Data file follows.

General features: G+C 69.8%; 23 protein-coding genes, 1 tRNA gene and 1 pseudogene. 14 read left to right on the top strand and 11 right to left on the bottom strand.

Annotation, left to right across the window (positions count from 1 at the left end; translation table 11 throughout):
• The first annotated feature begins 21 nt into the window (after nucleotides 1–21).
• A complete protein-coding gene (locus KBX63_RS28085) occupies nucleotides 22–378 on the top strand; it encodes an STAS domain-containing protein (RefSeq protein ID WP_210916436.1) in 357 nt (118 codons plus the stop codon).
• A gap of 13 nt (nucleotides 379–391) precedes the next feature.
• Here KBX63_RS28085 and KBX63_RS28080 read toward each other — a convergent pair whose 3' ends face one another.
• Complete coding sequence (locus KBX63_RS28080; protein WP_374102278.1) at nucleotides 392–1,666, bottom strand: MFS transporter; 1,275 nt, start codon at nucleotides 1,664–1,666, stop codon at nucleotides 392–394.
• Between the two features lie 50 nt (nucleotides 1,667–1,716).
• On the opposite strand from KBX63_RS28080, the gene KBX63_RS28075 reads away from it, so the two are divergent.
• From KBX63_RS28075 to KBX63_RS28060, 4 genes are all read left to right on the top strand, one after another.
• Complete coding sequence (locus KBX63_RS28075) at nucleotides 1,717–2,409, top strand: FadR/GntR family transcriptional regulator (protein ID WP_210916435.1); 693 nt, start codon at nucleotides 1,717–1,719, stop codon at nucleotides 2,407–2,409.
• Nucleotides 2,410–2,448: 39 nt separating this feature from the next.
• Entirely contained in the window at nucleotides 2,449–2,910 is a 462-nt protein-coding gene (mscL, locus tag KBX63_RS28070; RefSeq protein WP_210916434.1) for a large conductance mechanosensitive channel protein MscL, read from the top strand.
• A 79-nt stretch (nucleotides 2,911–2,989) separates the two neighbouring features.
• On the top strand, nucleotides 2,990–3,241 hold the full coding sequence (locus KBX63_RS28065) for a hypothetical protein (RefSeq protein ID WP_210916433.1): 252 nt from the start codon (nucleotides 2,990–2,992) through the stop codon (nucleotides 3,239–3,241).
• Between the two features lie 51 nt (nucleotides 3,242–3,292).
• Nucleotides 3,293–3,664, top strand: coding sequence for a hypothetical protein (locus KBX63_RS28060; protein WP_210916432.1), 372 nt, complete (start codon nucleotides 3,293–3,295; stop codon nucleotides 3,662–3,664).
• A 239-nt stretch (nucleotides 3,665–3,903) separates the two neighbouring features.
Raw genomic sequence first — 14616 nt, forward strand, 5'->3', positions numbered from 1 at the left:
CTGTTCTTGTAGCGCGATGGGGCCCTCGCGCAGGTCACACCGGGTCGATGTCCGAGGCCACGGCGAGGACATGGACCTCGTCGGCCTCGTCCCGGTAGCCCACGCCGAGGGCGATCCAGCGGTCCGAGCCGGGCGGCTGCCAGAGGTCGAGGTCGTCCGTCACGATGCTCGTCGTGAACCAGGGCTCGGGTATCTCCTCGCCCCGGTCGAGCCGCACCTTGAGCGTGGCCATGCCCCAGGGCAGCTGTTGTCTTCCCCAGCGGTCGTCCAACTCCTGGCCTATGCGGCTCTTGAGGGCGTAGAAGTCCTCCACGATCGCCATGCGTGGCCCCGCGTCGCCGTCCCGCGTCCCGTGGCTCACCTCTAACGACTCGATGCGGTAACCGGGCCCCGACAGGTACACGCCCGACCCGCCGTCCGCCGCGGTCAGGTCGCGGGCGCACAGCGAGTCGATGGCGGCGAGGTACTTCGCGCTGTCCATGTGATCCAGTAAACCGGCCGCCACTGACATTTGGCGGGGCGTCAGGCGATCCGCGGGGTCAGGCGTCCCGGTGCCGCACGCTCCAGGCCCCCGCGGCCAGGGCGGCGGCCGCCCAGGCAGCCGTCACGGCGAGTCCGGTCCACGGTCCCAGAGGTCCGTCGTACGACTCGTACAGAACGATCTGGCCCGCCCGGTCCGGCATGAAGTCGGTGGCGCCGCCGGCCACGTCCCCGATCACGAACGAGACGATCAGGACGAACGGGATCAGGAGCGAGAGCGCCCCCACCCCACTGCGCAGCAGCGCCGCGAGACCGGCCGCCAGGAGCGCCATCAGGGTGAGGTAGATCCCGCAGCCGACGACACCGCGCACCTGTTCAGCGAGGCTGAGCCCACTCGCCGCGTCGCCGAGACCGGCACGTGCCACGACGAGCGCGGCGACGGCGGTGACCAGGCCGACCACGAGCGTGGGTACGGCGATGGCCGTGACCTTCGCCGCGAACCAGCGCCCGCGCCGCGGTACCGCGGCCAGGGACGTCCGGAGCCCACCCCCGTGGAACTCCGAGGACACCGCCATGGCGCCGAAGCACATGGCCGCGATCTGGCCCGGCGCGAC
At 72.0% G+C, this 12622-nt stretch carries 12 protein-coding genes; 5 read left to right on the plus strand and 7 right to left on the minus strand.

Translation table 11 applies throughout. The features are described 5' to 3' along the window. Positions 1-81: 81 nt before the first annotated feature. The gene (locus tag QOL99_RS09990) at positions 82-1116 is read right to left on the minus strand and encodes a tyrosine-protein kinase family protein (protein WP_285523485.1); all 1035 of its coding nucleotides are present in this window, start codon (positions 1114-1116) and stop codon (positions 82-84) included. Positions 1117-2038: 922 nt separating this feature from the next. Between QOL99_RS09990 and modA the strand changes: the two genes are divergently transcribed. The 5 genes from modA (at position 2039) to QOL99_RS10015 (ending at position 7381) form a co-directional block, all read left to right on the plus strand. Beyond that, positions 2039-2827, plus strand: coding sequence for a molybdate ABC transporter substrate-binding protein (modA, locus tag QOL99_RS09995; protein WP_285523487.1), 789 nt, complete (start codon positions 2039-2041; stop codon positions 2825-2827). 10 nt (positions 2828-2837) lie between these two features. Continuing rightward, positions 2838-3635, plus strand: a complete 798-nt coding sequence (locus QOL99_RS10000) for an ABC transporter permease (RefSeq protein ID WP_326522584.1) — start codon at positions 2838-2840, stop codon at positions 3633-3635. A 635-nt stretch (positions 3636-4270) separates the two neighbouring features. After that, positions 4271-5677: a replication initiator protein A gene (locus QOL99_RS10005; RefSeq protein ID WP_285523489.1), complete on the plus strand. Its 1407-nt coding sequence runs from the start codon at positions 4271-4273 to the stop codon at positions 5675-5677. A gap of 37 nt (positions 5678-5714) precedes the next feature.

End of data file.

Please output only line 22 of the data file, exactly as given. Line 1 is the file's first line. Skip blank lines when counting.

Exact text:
Translation table 11 applies throughout. The features are described 5' to 3' along the window. Positions 1-81: 81 nt before the first annotated feature. The gene (locus tag QOL99_RS09990) at positions 82-1116 is read right to left on the minus strand and encodes a tyrosine-protein kinase family protein (protein WP_285523485.1); all 1035 of its coding nucleotides are present in this window, start codon (positions 1114-1116) and stop codon (positions 82-84) included. Positions 1117-2038: 922 nt separating this feature from the next. Between QOL99_RS09990 and modA the strand changes: the two genes are divergently transcribed. The 5 genes from modA (at position 2039) to QOL99_RS10015 (ending at position 7381) form a co-directional block, all read left to right on the plus strand. Beyond that, positions 2039-2827, plus strand: coding sequence for a molybdate ABC transporter substrate-binding protein (modA, locus tag QOL99_RS09995; protein WP_285523487.1), 789 nt, complete (start codon positions 2039-2041; stop codon positions 2825-2827). 10 nt (positions 2828-2837) lie between these two features. Continuing rightward, positions 2838-3635, plus strand: a complete 798-nt coding sequence (locus QOL99_RS10000) for an ABC transporter permease (RefSeq protein ID WP_326522584.1) — start codon at positions 2838-2840, stop codon at positions 3633-3635. A 635-nt stretch (positions 3636-4270) separates the two neighbouring features. After that, positions 4271-5677: a replication initiator protein A gene (locus QOL99_RS10005; RefSeq protein ID WP_285523489.1), complete on the plus strand. Its 1407-nt coding sequence runs from the start codon at positions 4271-4273 to the stop codon at positions 5675-5677. A gap of 37 nt (positions 5678-5714) precedes the next feature.